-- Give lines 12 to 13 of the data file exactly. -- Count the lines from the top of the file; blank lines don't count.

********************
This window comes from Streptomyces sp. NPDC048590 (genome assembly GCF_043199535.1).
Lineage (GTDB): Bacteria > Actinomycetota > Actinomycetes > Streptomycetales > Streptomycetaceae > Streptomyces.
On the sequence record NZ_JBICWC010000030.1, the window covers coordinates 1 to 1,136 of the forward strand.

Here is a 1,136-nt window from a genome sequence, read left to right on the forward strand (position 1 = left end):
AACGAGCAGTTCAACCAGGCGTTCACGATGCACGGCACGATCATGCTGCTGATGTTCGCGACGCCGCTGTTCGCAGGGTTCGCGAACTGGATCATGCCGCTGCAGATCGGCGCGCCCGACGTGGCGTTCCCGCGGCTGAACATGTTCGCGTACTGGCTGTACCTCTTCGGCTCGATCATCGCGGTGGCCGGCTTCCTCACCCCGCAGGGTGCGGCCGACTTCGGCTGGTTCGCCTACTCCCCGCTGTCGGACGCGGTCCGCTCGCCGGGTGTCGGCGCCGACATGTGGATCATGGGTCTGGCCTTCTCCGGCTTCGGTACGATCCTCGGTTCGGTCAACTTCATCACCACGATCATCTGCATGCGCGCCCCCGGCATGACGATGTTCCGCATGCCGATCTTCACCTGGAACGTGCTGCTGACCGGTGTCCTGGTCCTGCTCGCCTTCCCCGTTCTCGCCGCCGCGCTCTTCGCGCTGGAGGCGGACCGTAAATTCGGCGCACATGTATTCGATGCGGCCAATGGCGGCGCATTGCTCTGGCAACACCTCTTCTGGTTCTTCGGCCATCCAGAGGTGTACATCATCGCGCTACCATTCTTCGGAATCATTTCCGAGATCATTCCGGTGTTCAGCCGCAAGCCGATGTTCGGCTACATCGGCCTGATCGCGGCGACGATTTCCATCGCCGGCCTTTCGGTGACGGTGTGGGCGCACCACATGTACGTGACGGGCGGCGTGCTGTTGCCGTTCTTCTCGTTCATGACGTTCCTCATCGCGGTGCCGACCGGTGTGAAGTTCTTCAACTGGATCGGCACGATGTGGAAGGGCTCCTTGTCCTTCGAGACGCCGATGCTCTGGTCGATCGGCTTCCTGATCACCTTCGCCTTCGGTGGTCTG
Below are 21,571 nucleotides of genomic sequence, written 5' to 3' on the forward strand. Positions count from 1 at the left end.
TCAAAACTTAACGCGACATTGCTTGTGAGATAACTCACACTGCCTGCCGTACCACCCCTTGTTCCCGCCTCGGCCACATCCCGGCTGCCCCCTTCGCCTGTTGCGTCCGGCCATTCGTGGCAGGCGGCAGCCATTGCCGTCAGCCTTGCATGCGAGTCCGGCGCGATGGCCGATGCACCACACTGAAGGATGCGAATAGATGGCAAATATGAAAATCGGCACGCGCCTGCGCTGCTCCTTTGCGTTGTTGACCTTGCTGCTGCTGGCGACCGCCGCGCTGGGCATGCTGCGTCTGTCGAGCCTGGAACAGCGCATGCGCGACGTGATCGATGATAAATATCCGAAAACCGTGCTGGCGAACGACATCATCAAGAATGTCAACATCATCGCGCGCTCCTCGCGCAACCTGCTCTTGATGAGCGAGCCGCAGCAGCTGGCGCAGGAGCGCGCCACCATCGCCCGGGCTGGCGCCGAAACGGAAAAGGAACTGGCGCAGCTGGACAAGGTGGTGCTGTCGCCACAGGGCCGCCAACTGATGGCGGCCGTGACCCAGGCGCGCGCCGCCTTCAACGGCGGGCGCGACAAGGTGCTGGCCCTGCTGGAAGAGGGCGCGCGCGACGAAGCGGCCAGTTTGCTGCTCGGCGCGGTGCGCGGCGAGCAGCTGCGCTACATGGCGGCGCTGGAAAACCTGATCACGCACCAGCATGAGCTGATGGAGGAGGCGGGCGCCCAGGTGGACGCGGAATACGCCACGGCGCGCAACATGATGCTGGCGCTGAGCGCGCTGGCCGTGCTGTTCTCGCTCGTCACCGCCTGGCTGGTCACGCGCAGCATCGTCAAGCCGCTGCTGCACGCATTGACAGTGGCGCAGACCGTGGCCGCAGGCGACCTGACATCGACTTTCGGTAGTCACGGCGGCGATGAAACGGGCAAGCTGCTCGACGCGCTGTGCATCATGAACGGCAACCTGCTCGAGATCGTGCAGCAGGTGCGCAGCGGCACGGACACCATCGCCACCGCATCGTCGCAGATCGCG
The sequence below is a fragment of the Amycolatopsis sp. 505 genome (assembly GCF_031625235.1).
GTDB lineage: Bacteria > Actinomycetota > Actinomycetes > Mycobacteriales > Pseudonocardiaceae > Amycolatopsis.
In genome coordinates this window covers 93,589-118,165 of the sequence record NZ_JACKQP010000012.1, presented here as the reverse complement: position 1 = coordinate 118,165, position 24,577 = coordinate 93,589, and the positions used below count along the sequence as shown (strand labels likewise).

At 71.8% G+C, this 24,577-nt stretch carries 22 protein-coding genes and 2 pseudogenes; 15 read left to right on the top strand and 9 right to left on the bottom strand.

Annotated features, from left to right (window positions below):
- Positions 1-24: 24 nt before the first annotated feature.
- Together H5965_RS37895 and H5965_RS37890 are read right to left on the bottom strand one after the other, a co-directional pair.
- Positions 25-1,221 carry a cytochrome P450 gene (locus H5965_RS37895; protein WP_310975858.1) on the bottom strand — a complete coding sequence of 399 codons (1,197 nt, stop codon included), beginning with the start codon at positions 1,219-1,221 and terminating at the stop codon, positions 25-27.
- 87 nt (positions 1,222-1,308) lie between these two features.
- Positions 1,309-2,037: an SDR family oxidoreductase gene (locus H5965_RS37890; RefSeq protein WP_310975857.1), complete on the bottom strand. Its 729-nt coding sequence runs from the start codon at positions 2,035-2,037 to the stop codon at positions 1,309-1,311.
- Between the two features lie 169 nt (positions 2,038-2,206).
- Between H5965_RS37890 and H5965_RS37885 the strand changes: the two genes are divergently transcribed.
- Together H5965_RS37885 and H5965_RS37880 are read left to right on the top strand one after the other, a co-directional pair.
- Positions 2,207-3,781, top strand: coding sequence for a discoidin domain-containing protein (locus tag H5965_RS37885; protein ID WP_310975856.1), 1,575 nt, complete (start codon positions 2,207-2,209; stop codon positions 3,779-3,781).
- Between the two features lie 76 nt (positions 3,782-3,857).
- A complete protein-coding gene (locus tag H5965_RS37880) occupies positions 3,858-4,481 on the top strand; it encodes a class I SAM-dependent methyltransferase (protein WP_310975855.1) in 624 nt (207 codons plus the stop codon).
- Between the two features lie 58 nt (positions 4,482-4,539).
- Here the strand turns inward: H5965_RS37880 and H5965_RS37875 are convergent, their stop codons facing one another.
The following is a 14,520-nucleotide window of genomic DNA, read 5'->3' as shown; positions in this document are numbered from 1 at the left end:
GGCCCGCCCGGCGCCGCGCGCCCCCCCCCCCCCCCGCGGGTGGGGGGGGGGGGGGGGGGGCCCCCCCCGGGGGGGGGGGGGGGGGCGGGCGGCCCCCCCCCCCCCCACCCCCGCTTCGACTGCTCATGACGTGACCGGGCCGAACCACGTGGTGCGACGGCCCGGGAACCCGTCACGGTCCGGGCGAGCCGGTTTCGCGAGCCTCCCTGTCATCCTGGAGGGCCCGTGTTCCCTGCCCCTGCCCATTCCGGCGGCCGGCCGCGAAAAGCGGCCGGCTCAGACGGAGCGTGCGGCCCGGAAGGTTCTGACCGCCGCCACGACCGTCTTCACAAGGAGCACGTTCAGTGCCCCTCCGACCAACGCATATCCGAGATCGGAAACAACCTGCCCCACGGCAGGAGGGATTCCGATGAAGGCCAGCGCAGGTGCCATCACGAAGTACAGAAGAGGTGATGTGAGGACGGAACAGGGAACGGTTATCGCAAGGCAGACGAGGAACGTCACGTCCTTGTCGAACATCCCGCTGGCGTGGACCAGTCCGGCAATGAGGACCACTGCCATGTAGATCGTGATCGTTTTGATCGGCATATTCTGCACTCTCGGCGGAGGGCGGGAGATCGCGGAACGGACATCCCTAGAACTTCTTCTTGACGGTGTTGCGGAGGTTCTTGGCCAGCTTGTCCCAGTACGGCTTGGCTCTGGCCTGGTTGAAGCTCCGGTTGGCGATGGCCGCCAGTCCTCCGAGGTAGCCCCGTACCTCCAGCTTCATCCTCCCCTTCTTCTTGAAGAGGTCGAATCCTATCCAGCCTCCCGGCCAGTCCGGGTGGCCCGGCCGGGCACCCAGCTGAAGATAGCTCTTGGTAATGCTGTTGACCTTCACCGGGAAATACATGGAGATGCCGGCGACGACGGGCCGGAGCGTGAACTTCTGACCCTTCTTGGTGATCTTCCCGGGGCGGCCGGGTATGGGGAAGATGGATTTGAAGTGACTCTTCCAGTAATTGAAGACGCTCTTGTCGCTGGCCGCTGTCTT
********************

Annotated features, from left to right (window positions below):
- Positions 1-24: 24 nt before the first annotated feature.